Calderdale drop plans to charge for resident parking permits
Calderdale’s Labour councillors have told the Hebden Bridge Web that they welcome the decision by the Council Cabinet to scrap plans to bring in a charge for resident parking permits.
Labour leader Tim Swift, who had called for plans to be dropped last week (see below), said: “We argued that the planned charges for parking permits had been proved to be not only unpopular, but unfair and unworkable. We are pleased that the Cabinet has listened, and decided to drop the proposals.
“However this should not be the end of discussions about parking policy.
“Recent increases in parking charges and in the areas covered by on-street parking charges has created additional pressure on many streets surrounding Halifax town centre. We believe the time is right for a thorough review of the parking policy both in Halifax and across the Borough before any further significant changes are implemented.
“During the budget debate this year, when we were able to block plans which would have led to further large increases in parking charges in April 2008, we argued that a full review was required, and we believe it is essential that this is now launched as quickly as possible.”
Labour says 'no' to charges
The Calderdale Labour Group has called upon on the council cabinet to drop plans for charges for resident parking permits.
Saturday, 2 June 2007
Calderdale's Labour councillors are calling on the Cabinet to scrap plans to bring in a charge for resident parking permits.
"We anticipated the growing public outcry over them; we do not think they are fair as in many cases they impact on people who face parking problems because of the actions of the Council or other agencies; and the evidence is growing that any scheme to make proper provision for visitors and carers will be impossibly bureaucratic.
"The latest Cabinet report would leave residents with a stark choice between accepting the plans for a charge, or scrapping the resident parking scheme. But this is not a realistic choice in many cases, for example in streets close to town centres where there is only limited waiting or pay and display parking for residents.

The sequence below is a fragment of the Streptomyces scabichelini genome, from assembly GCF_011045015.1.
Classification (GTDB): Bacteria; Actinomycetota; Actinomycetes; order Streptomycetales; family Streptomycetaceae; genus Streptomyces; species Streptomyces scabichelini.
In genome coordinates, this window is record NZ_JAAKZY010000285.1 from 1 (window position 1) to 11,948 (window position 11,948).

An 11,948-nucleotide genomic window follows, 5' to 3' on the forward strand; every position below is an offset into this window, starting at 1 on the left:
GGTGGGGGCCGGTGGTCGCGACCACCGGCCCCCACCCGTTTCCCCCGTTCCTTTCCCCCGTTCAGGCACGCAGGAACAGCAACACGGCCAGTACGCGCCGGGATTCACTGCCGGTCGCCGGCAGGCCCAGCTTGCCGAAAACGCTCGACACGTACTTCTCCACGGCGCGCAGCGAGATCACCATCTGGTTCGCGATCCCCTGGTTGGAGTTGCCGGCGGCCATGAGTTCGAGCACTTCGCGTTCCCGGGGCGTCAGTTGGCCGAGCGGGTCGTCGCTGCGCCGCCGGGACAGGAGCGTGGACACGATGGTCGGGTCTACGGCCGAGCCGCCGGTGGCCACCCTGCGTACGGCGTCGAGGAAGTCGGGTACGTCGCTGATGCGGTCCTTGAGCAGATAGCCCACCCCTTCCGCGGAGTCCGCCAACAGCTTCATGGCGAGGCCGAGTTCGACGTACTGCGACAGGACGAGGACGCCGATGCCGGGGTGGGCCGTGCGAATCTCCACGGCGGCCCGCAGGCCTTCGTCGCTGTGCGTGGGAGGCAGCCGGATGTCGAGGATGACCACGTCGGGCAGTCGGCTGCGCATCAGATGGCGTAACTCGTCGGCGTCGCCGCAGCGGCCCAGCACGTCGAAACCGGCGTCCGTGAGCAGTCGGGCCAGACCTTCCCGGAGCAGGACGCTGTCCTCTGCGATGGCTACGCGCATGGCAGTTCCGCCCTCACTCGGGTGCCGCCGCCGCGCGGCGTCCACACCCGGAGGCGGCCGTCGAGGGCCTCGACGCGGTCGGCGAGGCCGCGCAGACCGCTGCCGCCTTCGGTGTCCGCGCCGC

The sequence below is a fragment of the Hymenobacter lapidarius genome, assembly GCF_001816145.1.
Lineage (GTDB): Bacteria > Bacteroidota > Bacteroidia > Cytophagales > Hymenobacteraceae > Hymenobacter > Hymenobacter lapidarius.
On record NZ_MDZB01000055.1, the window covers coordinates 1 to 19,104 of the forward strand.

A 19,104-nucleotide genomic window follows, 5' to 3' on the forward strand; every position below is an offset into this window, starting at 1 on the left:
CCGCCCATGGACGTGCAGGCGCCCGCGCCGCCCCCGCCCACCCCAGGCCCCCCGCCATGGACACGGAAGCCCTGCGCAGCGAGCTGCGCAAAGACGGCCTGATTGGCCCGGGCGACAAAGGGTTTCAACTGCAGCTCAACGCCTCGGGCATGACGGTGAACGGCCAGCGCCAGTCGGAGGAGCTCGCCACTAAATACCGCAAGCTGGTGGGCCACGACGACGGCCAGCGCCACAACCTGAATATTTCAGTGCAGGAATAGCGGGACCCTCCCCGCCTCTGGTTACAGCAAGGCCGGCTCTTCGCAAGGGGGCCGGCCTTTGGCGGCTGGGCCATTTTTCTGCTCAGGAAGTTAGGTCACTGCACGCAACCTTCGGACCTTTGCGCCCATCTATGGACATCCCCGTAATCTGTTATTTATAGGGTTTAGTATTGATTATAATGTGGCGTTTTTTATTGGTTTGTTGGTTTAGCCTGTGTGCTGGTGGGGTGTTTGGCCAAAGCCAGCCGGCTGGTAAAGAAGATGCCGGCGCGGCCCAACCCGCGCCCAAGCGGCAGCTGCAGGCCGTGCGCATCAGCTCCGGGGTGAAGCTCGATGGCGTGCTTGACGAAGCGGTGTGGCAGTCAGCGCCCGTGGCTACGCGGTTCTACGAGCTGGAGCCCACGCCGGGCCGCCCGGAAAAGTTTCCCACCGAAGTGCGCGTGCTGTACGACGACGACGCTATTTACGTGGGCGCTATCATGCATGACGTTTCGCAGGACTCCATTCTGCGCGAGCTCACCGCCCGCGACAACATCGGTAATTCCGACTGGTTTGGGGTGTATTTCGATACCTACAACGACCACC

"The case for this scheme simply has not been made. The predicted income from the scheme is tiny compared with the overall parking budget. We do not accept that the charge is needed to pay for enforcement, as the costs of parking enforcement are supposed to be met by the income from fines.
"Whilst charging for resident parking schemes is fairly common in London, Calderdale would be the first Council in West Yorkshire to introduce such charges. If a Council the size of Leeds, with much greater issues of congestion, does not need to charge, then it is hard to see why it is necessary in Calderdale.
"Recent increases in parking charges and in the areas covered by on-street parking charges has created additional pressure on many streets surrounding Halifax town centre. We believe the time is right for a thorough review of the current parking restrictions in Halifax and in other towns before any further significant changes are implemented."
Cllr Swift tells us that a decision in principle to introduce charges for resident parking permits was included in the Council budget approved in March 2006. Both the Conservative and Liberal Democrat groups included this proposal in their budget; the Conservatives proposed a charge of £25 for the first permit, £50 for a second and £100 for a third; the Liberal Democrats proposed £25, £100 and £200 respectively.
Following publication of the official notices, a report is to be considered by Calderdale's Cabinet on Monday which outlines the number of objections and proposes further changes to the detail of the plans, but still recommends that charges should be introduced.
Hebweb News: Parking options: Garden Street or the Station
Hebweb News: Garden St multistorey car park
Hebden Bridge Web Forum 2007: Residents' parking